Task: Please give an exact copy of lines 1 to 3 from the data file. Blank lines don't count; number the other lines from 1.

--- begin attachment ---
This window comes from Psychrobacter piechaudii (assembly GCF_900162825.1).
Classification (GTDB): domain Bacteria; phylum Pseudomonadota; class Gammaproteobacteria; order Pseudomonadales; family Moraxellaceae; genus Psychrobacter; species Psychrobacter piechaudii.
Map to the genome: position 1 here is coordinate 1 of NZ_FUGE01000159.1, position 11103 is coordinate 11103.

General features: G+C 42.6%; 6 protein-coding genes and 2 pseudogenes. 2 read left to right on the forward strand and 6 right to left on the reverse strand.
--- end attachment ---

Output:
This window comes from Psychrobacter piechaudii (assembly GCF_900162825.1).
Classification (GTDB): domain Bacteria; phylum Pseudomonadota; class Gammaproteobacteria; order Pseudomonadales; family Moraxellaceae; genus Psychrobacter; species Psychrobacter piechaudii.
Map to the genome: position 1 here is coordinate 1 of NZ_FUGE01000159.1, position 11103 is coordinate 11103.